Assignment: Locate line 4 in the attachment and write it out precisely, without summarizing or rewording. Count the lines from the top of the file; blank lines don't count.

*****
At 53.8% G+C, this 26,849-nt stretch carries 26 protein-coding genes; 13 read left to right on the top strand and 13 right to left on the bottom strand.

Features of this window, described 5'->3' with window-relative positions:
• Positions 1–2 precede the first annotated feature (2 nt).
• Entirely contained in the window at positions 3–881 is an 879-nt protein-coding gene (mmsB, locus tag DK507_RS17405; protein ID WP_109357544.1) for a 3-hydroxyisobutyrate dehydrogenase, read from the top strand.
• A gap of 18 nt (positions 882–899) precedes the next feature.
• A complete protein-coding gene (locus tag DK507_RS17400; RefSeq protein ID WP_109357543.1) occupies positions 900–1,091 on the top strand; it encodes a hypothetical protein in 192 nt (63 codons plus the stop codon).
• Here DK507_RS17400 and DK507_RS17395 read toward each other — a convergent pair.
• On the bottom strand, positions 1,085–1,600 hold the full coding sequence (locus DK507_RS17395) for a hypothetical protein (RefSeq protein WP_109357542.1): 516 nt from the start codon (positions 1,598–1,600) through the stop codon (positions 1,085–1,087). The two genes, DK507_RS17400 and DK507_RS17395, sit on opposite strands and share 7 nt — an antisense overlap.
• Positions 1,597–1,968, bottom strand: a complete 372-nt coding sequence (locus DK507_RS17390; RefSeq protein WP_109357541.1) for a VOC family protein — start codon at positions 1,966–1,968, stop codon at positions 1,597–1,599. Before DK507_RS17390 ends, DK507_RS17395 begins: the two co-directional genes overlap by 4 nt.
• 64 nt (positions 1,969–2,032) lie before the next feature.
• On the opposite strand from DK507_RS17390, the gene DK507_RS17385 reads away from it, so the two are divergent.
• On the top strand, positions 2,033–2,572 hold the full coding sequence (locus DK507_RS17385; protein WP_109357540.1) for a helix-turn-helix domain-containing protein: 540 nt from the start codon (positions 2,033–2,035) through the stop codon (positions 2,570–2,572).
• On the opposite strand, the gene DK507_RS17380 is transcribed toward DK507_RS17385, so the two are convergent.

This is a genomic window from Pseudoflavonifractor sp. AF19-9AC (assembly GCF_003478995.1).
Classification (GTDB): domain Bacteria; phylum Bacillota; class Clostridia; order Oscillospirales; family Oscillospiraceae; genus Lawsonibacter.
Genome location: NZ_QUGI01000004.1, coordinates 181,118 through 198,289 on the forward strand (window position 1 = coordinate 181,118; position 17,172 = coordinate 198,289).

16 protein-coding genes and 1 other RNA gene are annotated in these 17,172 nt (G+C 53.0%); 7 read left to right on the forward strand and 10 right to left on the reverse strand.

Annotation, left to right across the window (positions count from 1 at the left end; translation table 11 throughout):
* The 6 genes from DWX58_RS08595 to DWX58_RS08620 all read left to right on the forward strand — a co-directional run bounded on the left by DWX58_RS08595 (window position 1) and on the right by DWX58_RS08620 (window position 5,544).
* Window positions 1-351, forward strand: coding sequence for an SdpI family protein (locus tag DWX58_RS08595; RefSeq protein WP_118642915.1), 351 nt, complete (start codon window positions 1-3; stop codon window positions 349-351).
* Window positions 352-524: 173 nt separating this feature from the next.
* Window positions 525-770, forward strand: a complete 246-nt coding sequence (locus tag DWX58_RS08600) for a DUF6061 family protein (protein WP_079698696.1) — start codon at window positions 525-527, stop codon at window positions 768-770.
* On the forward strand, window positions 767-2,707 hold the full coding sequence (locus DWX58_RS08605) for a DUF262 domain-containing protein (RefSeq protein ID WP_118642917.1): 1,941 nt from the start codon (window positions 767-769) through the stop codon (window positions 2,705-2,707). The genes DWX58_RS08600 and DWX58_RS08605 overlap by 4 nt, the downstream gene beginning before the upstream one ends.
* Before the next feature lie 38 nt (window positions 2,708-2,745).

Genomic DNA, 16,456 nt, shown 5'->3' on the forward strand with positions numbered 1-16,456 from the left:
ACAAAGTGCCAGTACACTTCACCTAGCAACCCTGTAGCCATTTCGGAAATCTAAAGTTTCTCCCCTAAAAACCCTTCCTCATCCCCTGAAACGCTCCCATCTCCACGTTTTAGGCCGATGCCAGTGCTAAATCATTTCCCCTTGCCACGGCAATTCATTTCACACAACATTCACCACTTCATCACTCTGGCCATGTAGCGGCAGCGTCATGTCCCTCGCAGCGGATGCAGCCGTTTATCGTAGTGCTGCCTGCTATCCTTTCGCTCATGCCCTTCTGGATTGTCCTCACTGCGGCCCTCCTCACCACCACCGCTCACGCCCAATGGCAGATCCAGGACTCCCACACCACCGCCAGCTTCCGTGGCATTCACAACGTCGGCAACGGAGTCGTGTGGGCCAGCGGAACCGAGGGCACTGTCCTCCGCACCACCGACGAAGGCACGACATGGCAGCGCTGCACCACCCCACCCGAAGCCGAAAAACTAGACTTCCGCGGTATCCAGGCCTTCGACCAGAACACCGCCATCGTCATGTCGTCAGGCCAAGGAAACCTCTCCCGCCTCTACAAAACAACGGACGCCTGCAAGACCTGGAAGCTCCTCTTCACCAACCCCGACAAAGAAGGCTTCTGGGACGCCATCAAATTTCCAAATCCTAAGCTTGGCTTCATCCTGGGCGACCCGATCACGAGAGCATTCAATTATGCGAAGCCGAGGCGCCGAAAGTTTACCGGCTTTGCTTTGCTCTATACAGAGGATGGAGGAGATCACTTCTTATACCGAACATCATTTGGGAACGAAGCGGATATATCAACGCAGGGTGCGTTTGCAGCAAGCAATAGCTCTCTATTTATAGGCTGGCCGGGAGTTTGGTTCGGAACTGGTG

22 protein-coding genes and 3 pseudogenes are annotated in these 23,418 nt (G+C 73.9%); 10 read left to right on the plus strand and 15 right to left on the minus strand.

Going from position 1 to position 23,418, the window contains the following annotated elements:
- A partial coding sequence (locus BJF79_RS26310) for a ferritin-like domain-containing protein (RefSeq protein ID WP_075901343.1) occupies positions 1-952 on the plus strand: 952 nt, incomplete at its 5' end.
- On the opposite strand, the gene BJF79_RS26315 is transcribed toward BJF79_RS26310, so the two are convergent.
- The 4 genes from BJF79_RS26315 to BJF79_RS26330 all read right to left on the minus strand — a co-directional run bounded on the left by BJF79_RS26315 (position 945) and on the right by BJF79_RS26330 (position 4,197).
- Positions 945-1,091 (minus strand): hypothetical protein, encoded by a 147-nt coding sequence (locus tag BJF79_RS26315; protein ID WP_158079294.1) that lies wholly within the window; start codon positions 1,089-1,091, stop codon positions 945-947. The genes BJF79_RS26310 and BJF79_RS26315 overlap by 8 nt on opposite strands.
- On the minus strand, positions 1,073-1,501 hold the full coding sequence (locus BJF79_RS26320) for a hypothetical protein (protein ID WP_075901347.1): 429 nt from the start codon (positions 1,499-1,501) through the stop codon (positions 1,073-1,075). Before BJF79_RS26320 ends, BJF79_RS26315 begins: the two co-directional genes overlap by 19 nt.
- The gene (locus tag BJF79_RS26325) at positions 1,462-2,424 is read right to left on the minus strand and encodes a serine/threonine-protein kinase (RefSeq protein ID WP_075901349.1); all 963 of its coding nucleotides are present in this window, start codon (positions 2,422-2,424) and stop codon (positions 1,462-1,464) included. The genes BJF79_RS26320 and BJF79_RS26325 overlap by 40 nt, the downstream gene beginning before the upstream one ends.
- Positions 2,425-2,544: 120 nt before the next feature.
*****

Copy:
• Entirely contained in the window at positions 3–881 is an 879-nt protein-coding gene (mmsB, locus tag DK507_RS17405; protein ID WP_109357544.1) for a 3-hydroxyisobutyrate dehydrogenase, read from the top strand.